Agenda item

Quarter 3 (April-December 2021) Corporate Performance Report 2021/22


The Strategy Manager introduced the report and stated that it outlined the relevant Key Performance Indicators (KPIs) for quarter three of 2021/22. She explained that any missed targets were accompanied by a ‘route to green’ narrative, and although it was difficult to predict the future regarding COVID-19, officers hoped that those KPIs which had been impacted would begin to improve with the lifting of restrictions.

Councillor Okunade questioned the KPI regarding litter on page 19 of the agenda and asked how the KPI was measured. The Strategy Manager explained that the KPI regarding litter was measured using a random, independent survey which looked at different areas of Thurrock on a regular basis, including residential areas, town centres and industrial land. She stated that this survey determined whether or not litter levels were at an acceptable level across the borough. She stated that the figures for this KPI tended to be higher during the summer months, but the KPI had been met. The Chair felt it would be interesting to see a breakdown of the litter levels by ward, and the Strategy Manager replied that this could be provided to the Committee outside of the meeting, as well as information as to how the Council was encouraging people not to drop litter.

Councillor Collins highlighted page 20 of the agenda and the KPI relating to social care direct payments. He questioned why this KPI was under-performing. The Strategy Manager replied that this KPI had been significantly affected by COVID, as many private care service providers had to change the way they worked or not been able to work due to the pandemic/illness. The Chair added that some resident’s healthcare situations had also deteriorated during the pandemic, so their care needs had expanded.

Councillor Kent drew the Committee’s attention to page 21 of the report and the KPI relating to new apprenticeships. He questioned what the route to green was for this KPI, and how the Council had been engaging with the Kickstart Scheme. He also queried the KPI regarding the rate of young people re-offending on page 23 of the report and asked how the backlog of court cases was affecting this KPI. He added that the KPI relating payment of Fixed Penalty Notices (FPNs) on page 22 of the agenda showed that only one in four people had paid their FPNs in December. He asked who was responsible for collecting this payment, and how the Council was ensuring residents continued to pay their fines. The Strategy Manager stated that the Council, along with other local authorities across the country, had struggled to meet the KPI regarding apprenticeships due to the impacts of COVID-19. The Director of Strategy, Engagement and Growth added that some services were working with Inspire and the Kickstart Scheme, for example the Cleaner and Greener team were offering work experience placements. The Strategy Manager stated that the number of young people reoffending was a small cohort, which produced larger percentages that appeared biased. She stated that the actual figures for the number of young people reoffending couldn’t be provided to the Committee as the cohort was so small, and this could make these young people identifiable. The Strategy Manager explained that she would find out additional information regarding the process for the FPN KPI and provide this information after the meeting, but highlighted that residents did have three months to pay their fines, and therefore the KPI figures for November and December were subject to change, due to the deadlines regarding the publication of the report.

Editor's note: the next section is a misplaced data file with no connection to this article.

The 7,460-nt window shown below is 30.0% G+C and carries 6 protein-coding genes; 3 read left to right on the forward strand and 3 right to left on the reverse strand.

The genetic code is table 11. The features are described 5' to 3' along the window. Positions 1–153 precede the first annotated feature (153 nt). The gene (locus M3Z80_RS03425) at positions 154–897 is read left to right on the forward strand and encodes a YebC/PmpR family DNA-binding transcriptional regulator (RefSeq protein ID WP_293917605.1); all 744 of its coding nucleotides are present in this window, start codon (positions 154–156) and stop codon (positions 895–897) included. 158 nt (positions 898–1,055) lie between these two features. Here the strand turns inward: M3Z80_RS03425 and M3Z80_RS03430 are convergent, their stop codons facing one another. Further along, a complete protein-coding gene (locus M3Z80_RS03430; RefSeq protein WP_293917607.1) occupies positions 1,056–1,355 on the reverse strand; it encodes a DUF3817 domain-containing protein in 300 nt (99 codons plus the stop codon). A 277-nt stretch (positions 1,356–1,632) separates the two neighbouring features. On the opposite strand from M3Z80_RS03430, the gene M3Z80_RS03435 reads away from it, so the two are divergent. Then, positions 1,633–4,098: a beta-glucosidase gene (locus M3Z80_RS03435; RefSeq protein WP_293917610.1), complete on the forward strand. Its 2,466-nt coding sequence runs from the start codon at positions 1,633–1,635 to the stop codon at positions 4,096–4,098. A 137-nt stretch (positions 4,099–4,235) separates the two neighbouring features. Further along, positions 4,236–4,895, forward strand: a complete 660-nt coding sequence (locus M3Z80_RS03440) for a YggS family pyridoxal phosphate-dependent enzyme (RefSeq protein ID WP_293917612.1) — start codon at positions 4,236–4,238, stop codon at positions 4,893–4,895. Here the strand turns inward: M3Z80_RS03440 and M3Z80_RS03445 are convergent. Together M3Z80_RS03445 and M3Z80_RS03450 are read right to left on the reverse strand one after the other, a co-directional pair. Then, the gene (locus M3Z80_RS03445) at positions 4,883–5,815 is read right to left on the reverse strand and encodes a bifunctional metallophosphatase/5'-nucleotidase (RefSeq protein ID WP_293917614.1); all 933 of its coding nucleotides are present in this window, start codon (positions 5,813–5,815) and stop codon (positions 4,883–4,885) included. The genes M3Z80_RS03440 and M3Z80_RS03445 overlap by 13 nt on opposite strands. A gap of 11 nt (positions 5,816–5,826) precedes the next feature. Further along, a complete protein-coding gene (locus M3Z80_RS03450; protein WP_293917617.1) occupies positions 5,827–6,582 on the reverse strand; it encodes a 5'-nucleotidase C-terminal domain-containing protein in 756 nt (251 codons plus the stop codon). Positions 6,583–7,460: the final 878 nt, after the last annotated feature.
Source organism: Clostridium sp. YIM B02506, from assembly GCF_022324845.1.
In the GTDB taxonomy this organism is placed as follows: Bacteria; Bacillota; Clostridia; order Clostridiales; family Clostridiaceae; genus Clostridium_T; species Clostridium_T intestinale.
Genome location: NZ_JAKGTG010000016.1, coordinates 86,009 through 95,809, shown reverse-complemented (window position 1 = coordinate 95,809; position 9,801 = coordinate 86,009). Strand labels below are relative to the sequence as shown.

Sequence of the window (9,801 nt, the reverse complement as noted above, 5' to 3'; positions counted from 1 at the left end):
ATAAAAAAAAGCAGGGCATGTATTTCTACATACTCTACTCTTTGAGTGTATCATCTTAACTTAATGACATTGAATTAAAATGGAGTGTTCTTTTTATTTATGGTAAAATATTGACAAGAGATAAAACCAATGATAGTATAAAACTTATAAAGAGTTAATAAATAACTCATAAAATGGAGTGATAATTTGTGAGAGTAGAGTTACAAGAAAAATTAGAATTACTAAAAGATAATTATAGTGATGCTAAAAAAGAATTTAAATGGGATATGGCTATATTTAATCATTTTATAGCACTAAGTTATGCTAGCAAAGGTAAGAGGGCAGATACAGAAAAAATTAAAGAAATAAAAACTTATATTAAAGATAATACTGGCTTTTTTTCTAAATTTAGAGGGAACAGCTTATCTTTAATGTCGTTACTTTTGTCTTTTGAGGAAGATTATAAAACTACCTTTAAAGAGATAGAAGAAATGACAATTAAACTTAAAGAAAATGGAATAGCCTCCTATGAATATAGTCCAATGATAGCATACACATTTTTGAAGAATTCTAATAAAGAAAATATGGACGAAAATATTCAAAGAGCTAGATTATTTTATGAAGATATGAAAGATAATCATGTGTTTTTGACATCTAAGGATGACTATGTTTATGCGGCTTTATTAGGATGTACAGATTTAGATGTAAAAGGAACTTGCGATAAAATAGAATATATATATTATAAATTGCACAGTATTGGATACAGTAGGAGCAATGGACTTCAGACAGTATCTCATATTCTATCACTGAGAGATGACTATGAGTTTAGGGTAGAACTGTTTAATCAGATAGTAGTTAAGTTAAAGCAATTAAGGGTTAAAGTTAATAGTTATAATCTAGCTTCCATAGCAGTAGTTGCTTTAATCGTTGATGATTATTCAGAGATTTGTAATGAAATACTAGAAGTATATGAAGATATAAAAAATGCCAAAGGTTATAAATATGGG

Councillor Collins queried the KPI relating to health hazards on page 24 of the report, and asked what the difference was between a category 1 and a category 2 health hazard. The Strategy Manager replied that category 1 was seen as the most serious health hazard, compared to category two which was not as serious. She agreed to find out more information and reply to the Committee in writing. Councillor Collins then questioned why the KPI relating to re-let voids had not been met. The Strategy Manager replied that the team were currently struggling to re-let sheltered accommodation units that were not on the ground floor due to access issues. She explained that officers were working hard to make these properties more attractive and accessible.

Councillor Carter highlighted page 23 of the agenda and the KPI relating to the number of Looked After Children not receiving Initial Health Assessments. He asked if the target for this KPI could be changed from 80% to 100%. The Chair replied that the young person had a choice whether or not they undertook an Initial Health Assessment, and some young people could be unwilling. Councillor Carter understood this issue and asked if there could be an additional KPI target to ensure that every Looked After Child had been offered an Initial Health Assessment.

RESOLVED: That the Committee:

1. Noted and commented upon the performance of the key corporate performance indicators in particular those areas which are off target and the impact of COVID-19.

2. Identified any areas which require additional consideration.

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